For The Women Who Feel Too Much

When I decide that I want something, I end up needing it. My passion gets the best of me. A single, stray thought quickly flourishes into an obsessive idea that won’t leave my mind. With me, it’s all or nothing. I either feel too much or nothing at all — there is no in between.

If I say the wrong thing, no matter how insignificant it is, I’ll dwell on it for hours after the other person has walked away. And if I don’t say anything at all, if I keep quiet even though I had something to contribute to the conversation, then I’ll chastise myself for being so shy. I can’t win. I speak, I regret it. I shut up, I regret it. 

When I crush on someone, I go full-force. I spend my nights reminiscing on the moments we’ve shared and spend my mornings planning on how to get them more involved in my life. On how to turn them from a friend to a boyfriend. I don’t want to wait. I don’t want the relationship to develop gradually. I want it to happen now now now. 

If I get mad at someone, I toss out every curse word I can think of (as long as they’re out of hearing range). I’ll cry and whine and complain for a half-hour and then instantly get over it. Or, sometimes, the bitterness will linger. It will refuse to abandon me. And it will rise up, like bile, whenever I see the face of the person that hurt me. It won’t be a controllable rage. It will be all-consuming and unreasonable. It will be downright stupid.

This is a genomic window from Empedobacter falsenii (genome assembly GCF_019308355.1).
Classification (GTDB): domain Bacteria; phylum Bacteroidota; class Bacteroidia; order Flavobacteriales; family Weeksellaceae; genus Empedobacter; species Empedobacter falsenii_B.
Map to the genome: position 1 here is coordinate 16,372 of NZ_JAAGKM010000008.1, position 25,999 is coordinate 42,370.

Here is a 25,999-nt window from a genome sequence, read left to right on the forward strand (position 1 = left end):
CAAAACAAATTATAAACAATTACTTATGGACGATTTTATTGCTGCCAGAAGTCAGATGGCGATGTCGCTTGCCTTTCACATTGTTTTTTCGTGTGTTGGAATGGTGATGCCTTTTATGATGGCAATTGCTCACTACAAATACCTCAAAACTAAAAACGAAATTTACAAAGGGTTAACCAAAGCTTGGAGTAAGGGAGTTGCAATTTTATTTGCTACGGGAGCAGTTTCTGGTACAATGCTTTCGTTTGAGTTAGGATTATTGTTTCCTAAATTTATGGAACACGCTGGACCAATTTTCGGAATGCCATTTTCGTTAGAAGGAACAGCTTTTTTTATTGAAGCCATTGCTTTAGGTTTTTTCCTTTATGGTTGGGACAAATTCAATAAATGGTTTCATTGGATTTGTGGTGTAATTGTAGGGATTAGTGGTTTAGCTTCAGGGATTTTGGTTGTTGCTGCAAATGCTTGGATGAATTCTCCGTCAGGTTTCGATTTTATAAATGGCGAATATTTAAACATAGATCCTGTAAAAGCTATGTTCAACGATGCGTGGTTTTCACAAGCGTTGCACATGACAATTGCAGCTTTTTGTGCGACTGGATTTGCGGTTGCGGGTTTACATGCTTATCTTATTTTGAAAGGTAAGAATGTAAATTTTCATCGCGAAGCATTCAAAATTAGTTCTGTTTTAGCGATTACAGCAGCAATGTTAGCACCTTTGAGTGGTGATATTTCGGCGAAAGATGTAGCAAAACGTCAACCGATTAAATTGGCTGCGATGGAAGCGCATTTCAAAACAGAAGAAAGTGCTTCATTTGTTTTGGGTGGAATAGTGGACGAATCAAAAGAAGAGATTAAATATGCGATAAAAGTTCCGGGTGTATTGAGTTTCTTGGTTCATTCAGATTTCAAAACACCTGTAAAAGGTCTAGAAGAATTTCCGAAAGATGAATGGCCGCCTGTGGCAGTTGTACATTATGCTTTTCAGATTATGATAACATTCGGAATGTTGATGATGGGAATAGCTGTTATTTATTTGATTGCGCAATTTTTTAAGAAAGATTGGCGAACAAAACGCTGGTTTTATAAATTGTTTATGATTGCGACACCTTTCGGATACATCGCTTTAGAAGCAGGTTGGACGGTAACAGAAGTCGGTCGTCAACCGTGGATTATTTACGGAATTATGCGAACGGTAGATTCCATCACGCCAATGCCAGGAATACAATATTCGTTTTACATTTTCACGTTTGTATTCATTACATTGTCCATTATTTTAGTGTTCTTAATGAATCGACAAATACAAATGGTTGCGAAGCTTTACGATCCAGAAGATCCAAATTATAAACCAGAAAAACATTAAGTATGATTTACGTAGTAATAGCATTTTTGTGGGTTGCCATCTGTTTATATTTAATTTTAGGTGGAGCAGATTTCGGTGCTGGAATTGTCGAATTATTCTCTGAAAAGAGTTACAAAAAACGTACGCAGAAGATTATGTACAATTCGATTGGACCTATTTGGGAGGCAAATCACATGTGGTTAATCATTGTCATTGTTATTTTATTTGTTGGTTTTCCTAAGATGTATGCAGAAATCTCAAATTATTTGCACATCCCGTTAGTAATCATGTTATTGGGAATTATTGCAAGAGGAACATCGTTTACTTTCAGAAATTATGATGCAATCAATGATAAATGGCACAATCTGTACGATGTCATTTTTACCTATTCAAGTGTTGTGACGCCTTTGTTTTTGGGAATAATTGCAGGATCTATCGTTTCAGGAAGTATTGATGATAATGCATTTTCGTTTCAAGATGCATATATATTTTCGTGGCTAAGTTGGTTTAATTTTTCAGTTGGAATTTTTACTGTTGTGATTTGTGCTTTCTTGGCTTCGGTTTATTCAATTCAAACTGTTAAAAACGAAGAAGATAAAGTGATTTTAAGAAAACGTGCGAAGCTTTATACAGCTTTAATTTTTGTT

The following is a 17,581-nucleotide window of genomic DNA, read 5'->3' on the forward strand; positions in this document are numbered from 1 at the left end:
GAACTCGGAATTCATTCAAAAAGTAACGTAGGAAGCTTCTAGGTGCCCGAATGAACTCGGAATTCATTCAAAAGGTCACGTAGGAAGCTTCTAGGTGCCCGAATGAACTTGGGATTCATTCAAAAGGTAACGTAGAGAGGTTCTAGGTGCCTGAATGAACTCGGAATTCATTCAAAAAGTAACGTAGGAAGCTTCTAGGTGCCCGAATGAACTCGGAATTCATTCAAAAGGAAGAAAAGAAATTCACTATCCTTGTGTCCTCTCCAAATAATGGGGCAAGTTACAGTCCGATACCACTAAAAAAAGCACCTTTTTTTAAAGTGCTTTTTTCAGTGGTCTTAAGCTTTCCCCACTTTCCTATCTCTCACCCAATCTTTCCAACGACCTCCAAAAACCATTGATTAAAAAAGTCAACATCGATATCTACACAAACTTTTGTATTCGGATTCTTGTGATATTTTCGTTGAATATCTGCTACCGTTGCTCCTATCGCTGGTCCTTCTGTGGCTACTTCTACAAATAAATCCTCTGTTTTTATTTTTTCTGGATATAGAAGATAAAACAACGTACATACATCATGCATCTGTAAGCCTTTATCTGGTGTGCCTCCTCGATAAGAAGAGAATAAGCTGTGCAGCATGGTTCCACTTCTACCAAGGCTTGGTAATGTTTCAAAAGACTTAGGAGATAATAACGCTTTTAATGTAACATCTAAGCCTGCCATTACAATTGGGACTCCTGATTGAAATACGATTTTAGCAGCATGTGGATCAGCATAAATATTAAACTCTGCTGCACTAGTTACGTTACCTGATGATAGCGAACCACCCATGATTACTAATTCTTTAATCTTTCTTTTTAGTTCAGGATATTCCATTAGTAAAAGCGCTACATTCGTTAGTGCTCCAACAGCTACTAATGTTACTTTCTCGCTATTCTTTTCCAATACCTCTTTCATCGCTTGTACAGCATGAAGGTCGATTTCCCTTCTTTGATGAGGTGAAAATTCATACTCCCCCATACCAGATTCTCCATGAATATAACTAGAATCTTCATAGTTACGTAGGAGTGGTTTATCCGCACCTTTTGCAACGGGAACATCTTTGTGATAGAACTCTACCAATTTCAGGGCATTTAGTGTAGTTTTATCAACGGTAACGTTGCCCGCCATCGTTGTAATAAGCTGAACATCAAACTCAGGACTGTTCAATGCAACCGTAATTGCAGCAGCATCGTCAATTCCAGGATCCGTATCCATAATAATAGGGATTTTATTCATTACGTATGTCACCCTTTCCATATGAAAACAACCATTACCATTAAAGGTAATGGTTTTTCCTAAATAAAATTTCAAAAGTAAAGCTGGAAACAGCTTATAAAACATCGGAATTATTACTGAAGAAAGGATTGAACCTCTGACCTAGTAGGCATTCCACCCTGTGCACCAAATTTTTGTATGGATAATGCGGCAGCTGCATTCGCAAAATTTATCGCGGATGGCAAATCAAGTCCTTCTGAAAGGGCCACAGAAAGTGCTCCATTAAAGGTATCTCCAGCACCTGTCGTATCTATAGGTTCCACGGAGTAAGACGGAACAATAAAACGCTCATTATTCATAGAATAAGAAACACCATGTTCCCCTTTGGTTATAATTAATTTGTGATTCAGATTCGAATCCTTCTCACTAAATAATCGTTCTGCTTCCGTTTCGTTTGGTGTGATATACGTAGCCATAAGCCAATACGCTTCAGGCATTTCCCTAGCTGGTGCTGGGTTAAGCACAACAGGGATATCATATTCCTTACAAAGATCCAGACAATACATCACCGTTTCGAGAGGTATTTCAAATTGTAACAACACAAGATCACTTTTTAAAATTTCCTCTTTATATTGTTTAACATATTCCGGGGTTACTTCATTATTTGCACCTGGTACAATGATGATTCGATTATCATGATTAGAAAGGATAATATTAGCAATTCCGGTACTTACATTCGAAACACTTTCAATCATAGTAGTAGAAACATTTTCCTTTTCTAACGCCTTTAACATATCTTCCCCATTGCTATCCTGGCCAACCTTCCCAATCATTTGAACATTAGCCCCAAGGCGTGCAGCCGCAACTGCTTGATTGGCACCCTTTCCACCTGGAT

I call myself unemotional, pretend to be strong, but the right song can spark a series of tears. And when I’m really, truly upset, over a boy or an argument or a death, it feels like the world is trying to squeeze me out of it. Like I don’t belong there. Like there’s no point in trying to swerve past all the barriers that the universe has plopped down.

That’s why, when I start drinking, I don’t stop. I don’t take a sip, because I enjoy the taste or because I want to loosen up. I do it, because I want to feel something. Something different than I usually do. Something happier, lighter, better.

I criticize myself for being overly emotional. For caring too much. I wonder if my life would be different if I could last a day without freaking out over something small, without looking into every little thing, without wishing I wasn’t ruled by my emotions.

But then there are days when I feel numb, vacant, empty. When I can’t get myself to laugh, to cry, to blush, to feel. And on those days, when I can’t summon up the will to care, I wonder which is best: To feel nothing at all or to feel it all? Thought Catalog Logo Mark

Holly is the author of Severe(d): A Creepy Poetry Collection.

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